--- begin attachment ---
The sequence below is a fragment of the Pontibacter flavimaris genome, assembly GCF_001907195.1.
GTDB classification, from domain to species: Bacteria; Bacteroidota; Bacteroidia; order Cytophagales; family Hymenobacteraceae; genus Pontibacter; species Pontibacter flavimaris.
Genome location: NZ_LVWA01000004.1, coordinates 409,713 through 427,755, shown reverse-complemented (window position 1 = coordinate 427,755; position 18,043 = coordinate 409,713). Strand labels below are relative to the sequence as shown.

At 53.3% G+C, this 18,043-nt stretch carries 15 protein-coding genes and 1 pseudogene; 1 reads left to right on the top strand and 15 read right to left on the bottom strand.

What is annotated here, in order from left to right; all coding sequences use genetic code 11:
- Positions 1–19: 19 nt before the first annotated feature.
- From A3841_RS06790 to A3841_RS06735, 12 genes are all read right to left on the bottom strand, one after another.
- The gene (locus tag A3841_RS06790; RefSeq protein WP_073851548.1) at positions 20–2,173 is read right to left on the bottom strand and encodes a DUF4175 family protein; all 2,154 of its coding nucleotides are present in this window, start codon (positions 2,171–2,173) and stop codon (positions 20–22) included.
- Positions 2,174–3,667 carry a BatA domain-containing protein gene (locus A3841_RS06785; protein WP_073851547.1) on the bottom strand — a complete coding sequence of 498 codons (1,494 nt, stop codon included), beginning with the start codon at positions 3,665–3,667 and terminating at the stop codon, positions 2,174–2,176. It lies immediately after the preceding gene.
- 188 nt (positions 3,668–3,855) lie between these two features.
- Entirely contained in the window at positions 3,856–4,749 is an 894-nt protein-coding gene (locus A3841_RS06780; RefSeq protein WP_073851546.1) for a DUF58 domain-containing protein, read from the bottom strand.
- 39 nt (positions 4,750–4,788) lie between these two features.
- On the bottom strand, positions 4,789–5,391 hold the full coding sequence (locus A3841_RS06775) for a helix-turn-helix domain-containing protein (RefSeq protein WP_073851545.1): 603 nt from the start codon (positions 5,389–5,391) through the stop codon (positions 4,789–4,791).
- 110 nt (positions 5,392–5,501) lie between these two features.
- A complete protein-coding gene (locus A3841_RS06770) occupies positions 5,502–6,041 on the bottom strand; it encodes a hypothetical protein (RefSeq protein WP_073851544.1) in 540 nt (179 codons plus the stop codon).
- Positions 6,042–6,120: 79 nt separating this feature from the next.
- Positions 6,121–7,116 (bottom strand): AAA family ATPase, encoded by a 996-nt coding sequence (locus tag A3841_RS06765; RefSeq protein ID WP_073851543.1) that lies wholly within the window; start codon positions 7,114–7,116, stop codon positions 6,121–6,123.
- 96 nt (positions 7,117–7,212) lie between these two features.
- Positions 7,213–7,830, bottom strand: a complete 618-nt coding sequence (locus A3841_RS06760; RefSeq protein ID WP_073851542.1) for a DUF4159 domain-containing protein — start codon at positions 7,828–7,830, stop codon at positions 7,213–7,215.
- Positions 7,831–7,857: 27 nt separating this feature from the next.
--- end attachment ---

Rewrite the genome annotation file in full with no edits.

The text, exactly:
The sequence below is a fragment of the Pontibacter flavimaris genome, assembly GCF_001907195.1.
GTDB classification, from domain to species: Bacteria; Bacteroidota; Bacteroidia; order Cytophagales; family Hymenobacteraceae; genus Pontibacter; species Pontibacter flavimaris.
Genome location: NZ_LVWA01000004.1, coordinates 409,713 through 427,755, shown reverse-complemented (window position 1 = coordinate 427,755; position 18,043 = coordinate 409,713). Strand labels below are relative to the sequence as shown.

At 53.3% G+C, this 18,043-nt stretch carries 15 protein-coding genes and 1 pseudogene; 1 reads left to right on the top strand and 15 read right to left on the bottom strand.

What is annotated here, in order from left to right; all coding sequences use genetic code 11:
- Positions 1–19: 19 nt before the first annotated feature.
- From A3841_RS06790 to A3841_RS06735, 12 genes are all read right to left on the bottom strand, one after another.
- The gene (locus tag A3841_RS06790; RefSeq protein WP_073851548.1) at positions 20–2,173 is read right to left on the bottom strand and encodes a DUF4175 family protein; all 2,154 of its coding nucleotides are present in this window, start codon (positions 2,171–2,173) and stop codon (positions 20–22) included.
- Positions 2,174–3,667 carry a BatA domain-containing protein gene (locus A3841_RS06785; protein WP_073851547.1) on the bottom strand — a complete coding sequence of 498 codons (1,494 nt, stop codon included), beginning with the start codon at positions 3,665–3,667 and terminating at the stop codon, positions 2,174–2,176. It lies immediately after the preceding gene.
- 188 nt (positions 3,668–3,855) lie between these two features.
- Entirely contained in the window at positions 3,856–4,749 is an 894-nt protein-coding gene (locus A3841_RS06780; RefSeq protein WP_073851546.1) for a DUF58 domain-containing protein, read from the bottom strand.
- 39 nt (positions 4,750–4,788) lie between these two features.
- On the bottom strand, positions 4,789–5,391 hold the full coding sequence (locus A3841_RS06775) for a helix-turn-helix domain-containing protein (RefSeq protein WP_073851545.1): 603 nt from the start codon (positions 5,389–5,391) through the stop codon (positions 4,789–4,791).
- 110 nt (positions 5,392–5,501) lie between these two features.
- A complete protein-coding gene (locus A3841_RS06770) occupies positions 5,502–6,041 on the bottom strand; it encodes a hypothetical protein (RefSeq protein WP_073851544.1) in 540 nt (179 codons plus the stop codon).
- Positions 6,042–6,120: 79 nt separating this feature from the next.
- Positions 6,121–7,116 (bottom strand): AAA family ATPase, encoded by a 996-nt coding sequence (locus tag A3841_RS06765; RefSeq protein ID WP_073851543.1) that lies wholly within the window; start codon positions 7,114–7,116, stop codon positions 6,121–6,123.
- 96 nt (positions 7,117–7,212) lie between these two features.
- Positions 7,213–7,830, bottom strand: a complete 618-nt coding sequence (locus A3841_RS06760; RefSeq protein ID WP_073851542.1) for a DUF4159 domain-containing protein — start codon at positions 7,828–7,830, stop codon at positions 7,213–7,215.
- Positions 7,831–7,857: 27 nt separating this feature from the next.